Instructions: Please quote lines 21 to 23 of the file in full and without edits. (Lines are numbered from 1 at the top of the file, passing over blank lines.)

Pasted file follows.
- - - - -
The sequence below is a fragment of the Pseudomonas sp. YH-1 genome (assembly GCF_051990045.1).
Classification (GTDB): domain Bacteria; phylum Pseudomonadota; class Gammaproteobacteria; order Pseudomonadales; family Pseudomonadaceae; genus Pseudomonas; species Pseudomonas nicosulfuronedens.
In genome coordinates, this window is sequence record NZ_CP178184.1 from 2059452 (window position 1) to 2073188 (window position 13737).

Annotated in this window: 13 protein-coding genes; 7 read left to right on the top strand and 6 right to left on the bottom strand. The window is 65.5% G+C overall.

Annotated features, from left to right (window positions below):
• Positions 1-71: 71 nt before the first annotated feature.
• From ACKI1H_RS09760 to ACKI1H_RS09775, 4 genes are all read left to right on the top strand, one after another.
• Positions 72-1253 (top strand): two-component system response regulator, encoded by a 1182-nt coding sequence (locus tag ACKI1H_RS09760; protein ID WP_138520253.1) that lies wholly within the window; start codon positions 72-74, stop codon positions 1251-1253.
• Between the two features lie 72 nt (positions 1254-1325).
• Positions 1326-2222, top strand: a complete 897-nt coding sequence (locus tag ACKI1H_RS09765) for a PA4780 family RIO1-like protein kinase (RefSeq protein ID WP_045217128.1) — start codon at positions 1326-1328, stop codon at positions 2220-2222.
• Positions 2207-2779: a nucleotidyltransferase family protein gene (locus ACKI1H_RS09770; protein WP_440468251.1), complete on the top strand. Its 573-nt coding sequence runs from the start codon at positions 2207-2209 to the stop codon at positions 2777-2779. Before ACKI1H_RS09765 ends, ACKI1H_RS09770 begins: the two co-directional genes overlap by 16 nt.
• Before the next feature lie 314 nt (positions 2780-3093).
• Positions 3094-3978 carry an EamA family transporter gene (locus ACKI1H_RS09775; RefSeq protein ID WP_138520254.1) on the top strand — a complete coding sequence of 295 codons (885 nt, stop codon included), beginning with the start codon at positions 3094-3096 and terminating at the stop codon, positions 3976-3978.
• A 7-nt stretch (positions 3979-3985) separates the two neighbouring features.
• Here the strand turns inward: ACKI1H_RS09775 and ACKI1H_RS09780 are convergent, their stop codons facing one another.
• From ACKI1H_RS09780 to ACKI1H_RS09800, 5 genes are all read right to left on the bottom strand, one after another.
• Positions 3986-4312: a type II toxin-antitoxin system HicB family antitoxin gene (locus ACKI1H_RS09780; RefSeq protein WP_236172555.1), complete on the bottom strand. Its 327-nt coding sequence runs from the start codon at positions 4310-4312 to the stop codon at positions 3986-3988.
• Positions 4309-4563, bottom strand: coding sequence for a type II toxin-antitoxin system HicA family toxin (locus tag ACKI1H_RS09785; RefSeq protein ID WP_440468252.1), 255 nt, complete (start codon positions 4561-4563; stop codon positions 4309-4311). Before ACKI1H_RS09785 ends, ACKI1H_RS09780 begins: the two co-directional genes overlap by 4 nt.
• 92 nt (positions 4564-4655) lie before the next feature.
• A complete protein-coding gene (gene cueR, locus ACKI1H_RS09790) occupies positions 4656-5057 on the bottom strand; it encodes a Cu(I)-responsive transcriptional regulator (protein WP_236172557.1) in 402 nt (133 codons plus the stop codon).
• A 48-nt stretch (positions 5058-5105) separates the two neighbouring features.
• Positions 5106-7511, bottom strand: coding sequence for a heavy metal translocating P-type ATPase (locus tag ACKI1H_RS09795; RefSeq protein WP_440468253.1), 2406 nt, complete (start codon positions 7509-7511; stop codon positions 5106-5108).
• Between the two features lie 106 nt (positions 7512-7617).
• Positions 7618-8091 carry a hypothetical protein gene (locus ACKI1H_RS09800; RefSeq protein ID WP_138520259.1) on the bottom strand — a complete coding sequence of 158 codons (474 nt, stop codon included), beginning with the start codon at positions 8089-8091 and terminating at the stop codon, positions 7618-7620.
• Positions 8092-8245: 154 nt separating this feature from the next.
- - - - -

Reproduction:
• A 48-nt stretch (positions 5058-5105) separates the two neighbouring features.
• Positions 5106-7511, bottom strand: coding sequence for a heavy metal translocating P-type ATPase (locus tag ACKI1H_RS09795; RefSeq protein WP_440468253.1), 2406 nt, complete (start codon positions 7509-7511; stop codon positions 5106-5108).
• Between the two features lie 106 nt (positions 7512-7617).